Well hello there,
Today I'm delighted to say that I've deployed Galley making it the first project of my "4-projects-a-year" that has been completed (and with 2 weeks to spare). In this post, I'll write about why I think I was able to complete this project, and about deployment. Let's start with the latter.
Deployment on Fly.io.
I have been seeing fly.io show up in a few online posts, on hackernews, etc for about a month or two. The CTA/tagline of Fly is:
Deploy App Servers Close to Your Users
Run your full stack apps (and databases!) all over the world. No ops required.
The above is right there on their home page (and I must mention that their home page loads so quickly is seems like it's on localhost.)
Fly also seems gung-ho in support of Phoenix + Elixir (the creator of Phoenix works there, I believe). Deployment was easy. I ran into issues with my project because I had switched from postgres to sqlite, but had not properly updated the "config" in phoenix for what ecto was expecting (instead):
Here's a git diff of the mistake I had to hunt around for a while - I had simply misconfigured the ecto repo - when using sqlite you need to have a
database key - not a
There isn't much more to say about Fly. I followed their quickstart guide, created an application, created a volume, and then after fixing the sqlite stuff, deployed the application. After that, as expected, several things weren't working in production that were locally (all secret and api related things - s3, sendgrid etc).
Now things are running! I'm excited. While the tasks are done, I have just a few remaining things to do:
update the user table to create a "roles" column for types of users (admin, contributor, read-only) (done!)
write a function I can run from the iEx shell to "promote" users to a role. (done!)
write a function that can generate user accounts from the ssh console shell so that I can create friends and family an account (registration is indefinitely closed; Galley is invite-only). (done!)
make myself an admin so I can do admin-y things: (done!)
- make the sqlite database exportable from the web app in case something goes wrong. (done!)
add some recipes! I might write a script that converts all the recipes in Ari's Garden to Galley, which shouldn't be too hard, since ari's just uses a giant json file (although, I will have to write some kind of parser to remove the syntax I used to describe steps in a recipe.)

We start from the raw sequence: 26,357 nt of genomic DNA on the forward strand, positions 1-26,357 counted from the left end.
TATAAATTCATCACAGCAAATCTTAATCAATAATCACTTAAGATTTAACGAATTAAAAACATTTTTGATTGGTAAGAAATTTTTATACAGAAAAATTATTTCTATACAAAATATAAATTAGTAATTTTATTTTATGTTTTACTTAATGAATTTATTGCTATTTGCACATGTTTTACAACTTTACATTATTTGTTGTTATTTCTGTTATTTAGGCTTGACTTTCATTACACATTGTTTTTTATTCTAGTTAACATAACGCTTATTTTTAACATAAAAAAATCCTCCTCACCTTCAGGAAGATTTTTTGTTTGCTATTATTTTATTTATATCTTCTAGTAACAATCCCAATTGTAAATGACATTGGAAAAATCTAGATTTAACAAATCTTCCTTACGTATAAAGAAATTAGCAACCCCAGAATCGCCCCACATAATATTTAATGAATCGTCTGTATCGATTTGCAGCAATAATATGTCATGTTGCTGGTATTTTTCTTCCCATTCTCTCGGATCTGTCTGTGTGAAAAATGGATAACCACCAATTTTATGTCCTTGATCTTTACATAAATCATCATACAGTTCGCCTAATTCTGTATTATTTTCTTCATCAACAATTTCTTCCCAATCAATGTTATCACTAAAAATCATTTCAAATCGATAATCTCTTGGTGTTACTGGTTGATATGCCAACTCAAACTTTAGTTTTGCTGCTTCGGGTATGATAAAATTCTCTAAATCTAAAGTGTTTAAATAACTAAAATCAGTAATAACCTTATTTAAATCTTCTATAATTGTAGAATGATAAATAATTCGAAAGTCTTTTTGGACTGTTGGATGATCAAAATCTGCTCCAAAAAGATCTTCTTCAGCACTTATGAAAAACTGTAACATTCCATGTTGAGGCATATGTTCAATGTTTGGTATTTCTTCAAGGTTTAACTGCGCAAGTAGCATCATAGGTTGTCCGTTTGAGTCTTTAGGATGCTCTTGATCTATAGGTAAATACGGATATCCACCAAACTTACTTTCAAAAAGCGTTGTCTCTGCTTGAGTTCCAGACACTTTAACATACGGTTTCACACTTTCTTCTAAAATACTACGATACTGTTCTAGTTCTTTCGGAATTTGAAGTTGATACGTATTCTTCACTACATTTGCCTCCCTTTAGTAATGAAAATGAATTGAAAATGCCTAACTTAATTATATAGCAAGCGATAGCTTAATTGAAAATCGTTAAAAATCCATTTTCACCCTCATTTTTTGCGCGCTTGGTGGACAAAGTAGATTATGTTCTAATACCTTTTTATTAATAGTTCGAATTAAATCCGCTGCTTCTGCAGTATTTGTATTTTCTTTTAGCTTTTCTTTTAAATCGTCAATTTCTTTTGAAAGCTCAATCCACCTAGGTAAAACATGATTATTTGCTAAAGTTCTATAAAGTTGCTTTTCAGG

I worked pretty hard on adding all the recipes to aris garden, so I feel that I should put in the work to automate moving all of them to Galley. It will probably take a little while, but there are some 50 to 60~ recipes there.
Getting things done
Well, maybe I'm not exactly done since I have the list of things to do. But right now, I can use Galley on the web and not my local computer. I have a big list of "someday" things to do - but these things were not in my original MVP for the 3 months I had to work on this.
Getting the project "done" feels good. After Visitor not getting done I felt a little weird about this whole endeavour ( I still do in many ways ). But - this whole thing is an experiment to learn about how I want to execute on projects, goals and daydreams (as well as to try new things this year).
So, did anything make Galley different from Visitor that I was able to get Galley done? The most obvious is that Galley is a web project and Visitor is a game. I write code for the web all day during my day job. Even though I had to re-acquaint with Elixir, I had used it before and it's not dissimilar to clojure. Phoenix handles so much for you - authentication, setting up your router, database, migrations... it's amazing.
Visitor is a game - I haven't built many games - I've never even built a complete one. I don't work on games during the workday and I don't use GDscript or godot very often. Visitor is also a multidisciplinary project that involves drawing, writing and (soon enough) music. Perhaps it's a little obvious why one got done in three months and the other didn't.
With that said, from time to time working on Galley I questioned why I was doing something that felt a bit too similar to work. Visitor has elements removed from coding, which was exciting: storyboarding, drawing, etc. That's an important takeaway!
I also consider visitor to be an artistic project, and Galley to be a utility. The former is expression, personal, and inherently political. The latter is intended to simply be useful and to make life easier. Two very different things.
That's all I have to reflect on at this point. I think I will probably use the next two weeks to wrap up the admin tasks on Galley, and get back to Visitor.
If you made it to the end of this post, thanks for reading!